Universities should not give out free content

With some prestigious universities offering their courses online for free, others are considering following suit. However, given the questionable usefulness of such programs, USF should not follow this method.

MIT is leading the way by offering course material for most of its classes for free online. Anyone with a computer can now access syllabi, reading lists, lectures and other content for more than 1,900 MIT classes. As of last year, over 50 million users had accessed the database, according to the school.

The program, known as OpenCourseWare (OCW), costs $120,000 annually, according to the Chronicle of Higher Education. And the benefits to MIT are not exactly clear. Sharing content once only accessible to an elite few may be seen as a humanitarian gesture, but in this economy, it is a profitless drain on limited funds.

The benefits to those who take these courses are minimal as well. It may help students who wish to learn for learning’s sake, but most people take college classes to earn a degree and get a job.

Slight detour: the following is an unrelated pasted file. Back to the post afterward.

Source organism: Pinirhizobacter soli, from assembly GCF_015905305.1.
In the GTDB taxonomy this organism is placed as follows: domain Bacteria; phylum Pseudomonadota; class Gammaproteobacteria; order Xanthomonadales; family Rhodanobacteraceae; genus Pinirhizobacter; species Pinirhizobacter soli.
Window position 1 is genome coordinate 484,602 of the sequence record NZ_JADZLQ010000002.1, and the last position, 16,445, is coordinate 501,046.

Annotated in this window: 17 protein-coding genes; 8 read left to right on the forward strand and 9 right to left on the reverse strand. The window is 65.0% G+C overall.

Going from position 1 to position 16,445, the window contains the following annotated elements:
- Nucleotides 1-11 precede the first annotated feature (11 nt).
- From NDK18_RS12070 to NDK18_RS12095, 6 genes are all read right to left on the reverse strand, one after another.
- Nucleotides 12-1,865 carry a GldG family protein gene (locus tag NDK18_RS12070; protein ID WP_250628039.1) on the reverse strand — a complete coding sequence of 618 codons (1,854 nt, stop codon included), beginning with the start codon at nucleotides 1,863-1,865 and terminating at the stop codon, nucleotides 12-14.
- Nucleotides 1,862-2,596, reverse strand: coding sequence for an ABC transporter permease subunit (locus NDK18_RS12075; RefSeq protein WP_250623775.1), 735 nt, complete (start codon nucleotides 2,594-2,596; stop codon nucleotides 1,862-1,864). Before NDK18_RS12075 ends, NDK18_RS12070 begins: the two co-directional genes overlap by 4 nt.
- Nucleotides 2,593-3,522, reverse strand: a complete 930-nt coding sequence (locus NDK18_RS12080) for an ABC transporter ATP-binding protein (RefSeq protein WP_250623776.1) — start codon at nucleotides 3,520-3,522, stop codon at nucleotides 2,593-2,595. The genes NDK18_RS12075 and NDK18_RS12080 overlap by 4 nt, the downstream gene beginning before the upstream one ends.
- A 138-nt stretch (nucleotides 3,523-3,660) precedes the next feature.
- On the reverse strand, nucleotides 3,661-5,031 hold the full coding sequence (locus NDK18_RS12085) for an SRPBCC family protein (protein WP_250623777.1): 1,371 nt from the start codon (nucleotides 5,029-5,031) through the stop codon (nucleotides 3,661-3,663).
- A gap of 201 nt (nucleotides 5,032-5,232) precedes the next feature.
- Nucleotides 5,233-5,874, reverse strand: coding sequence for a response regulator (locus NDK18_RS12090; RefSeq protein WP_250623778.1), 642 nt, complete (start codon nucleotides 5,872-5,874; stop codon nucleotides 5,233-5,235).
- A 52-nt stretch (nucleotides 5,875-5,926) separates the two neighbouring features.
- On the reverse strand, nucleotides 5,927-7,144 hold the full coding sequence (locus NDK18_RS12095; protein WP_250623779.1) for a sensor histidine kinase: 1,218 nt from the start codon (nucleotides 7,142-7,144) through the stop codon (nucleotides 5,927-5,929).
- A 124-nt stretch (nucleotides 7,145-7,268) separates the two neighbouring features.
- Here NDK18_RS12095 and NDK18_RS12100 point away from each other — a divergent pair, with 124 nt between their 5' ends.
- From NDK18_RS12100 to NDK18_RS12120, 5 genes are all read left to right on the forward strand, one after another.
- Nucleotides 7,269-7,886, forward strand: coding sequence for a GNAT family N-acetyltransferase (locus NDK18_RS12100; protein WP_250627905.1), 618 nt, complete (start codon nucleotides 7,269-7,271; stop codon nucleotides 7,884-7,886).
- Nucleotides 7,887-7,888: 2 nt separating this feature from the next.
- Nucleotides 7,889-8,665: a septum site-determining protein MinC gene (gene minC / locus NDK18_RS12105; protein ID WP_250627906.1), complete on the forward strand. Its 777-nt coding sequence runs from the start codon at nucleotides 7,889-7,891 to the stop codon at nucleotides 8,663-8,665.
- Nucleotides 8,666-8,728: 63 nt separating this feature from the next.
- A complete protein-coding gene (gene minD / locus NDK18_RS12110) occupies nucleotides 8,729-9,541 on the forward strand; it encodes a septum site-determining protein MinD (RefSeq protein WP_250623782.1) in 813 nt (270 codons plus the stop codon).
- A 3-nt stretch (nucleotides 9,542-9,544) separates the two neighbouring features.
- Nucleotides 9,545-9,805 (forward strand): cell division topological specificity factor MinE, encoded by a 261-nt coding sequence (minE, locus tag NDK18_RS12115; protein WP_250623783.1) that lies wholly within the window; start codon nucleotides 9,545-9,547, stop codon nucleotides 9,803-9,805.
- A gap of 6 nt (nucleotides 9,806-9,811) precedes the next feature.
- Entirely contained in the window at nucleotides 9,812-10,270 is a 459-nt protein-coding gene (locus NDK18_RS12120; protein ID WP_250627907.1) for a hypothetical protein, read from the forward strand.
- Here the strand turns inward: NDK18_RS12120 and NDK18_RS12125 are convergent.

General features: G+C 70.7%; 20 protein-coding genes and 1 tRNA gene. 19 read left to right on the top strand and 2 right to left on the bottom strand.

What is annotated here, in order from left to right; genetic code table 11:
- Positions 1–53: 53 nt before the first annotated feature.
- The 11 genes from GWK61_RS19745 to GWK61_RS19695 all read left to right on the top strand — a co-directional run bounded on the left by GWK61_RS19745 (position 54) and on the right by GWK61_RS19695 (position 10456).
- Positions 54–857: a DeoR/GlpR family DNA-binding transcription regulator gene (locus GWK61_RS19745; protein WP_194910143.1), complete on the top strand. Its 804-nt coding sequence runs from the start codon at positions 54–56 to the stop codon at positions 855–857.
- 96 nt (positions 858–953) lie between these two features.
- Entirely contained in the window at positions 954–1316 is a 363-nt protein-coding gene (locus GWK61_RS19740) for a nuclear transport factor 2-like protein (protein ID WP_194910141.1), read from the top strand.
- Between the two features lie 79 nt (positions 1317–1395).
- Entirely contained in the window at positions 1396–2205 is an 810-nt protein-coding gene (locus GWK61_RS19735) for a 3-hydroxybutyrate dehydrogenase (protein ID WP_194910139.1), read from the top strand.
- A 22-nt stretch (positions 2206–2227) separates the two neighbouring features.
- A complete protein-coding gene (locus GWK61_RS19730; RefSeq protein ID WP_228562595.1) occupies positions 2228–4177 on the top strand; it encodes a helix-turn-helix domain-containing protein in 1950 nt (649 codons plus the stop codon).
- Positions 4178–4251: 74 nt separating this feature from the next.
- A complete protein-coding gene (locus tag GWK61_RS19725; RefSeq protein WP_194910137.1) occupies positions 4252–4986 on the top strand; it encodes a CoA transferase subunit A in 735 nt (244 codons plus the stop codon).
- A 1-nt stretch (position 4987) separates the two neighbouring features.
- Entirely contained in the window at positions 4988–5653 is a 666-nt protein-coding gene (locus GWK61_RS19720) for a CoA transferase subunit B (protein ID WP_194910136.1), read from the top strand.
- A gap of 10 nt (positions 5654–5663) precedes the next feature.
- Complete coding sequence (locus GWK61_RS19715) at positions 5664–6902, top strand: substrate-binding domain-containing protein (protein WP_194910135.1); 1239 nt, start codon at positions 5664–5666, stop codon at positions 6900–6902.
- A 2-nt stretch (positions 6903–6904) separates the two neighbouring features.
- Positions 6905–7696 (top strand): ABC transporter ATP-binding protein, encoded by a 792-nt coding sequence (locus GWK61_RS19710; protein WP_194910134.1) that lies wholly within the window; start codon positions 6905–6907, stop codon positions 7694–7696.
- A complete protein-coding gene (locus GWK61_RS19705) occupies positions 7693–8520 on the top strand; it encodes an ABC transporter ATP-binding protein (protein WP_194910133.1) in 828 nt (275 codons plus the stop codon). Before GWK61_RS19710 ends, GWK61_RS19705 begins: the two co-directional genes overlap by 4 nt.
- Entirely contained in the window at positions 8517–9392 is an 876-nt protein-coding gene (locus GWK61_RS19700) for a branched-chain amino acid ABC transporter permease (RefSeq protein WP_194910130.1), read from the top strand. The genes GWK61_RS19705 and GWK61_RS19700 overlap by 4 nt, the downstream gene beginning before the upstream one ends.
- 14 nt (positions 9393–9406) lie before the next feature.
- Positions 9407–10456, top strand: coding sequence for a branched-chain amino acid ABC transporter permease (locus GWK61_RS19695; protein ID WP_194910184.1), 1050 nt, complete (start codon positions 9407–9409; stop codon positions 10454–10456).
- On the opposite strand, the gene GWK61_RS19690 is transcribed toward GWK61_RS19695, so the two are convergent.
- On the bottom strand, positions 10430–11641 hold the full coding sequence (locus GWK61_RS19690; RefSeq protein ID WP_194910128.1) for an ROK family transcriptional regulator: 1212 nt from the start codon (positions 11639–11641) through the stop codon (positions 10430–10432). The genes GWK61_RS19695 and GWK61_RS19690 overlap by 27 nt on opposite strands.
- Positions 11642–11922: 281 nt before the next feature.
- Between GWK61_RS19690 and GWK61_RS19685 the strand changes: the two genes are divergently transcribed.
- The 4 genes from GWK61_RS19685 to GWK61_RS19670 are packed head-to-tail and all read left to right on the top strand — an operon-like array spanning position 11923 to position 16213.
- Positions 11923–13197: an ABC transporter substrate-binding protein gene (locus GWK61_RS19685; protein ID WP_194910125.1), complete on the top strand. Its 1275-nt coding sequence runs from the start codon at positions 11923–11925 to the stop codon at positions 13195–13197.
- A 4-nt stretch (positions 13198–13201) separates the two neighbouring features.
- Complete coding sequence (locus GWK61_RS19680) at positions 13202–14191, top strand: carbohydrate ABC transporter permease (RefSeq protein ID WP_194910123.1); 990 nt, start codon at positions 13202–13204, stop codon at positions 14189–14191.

Taking free online courses without being enrolled in a university is not a resume builder – and it shouldn’t be. Students pay for college with the expectation that a degree will help them earn a better, higher-paying job. Though accredited universities offer open courses, the courses do not translate into credits.

Though universities like USF may feel the need to put content online to stay competitive, they should not act so hastily. It doesn’t serve much of an economic benefit.

The Internet provides more and more information for free, which can hurt institutions that essentially sell information.

Similarly, newspapers have suffered the consequences of trying to make money while also offering their product for free.

Education funding may plummet further if universities feel the need to give out free course credit.

Experts on these programs are now questioning their economic viability. David Wiley, who set up an OCW program at Utah State University, predicted that programs such as MIT’s will not make it past 2012.

“I think the economics of open courseware the way we’ve been doing it for the last almost decade have been sort of wrong,” Wiley said to the Chronicle.

Projects aimed at disseminating information to everyone will not profit universities and are unlikely to stay afloat in this poor economy, making them likely fruitless endeavors. USF should not jump on the open-course bandwagon.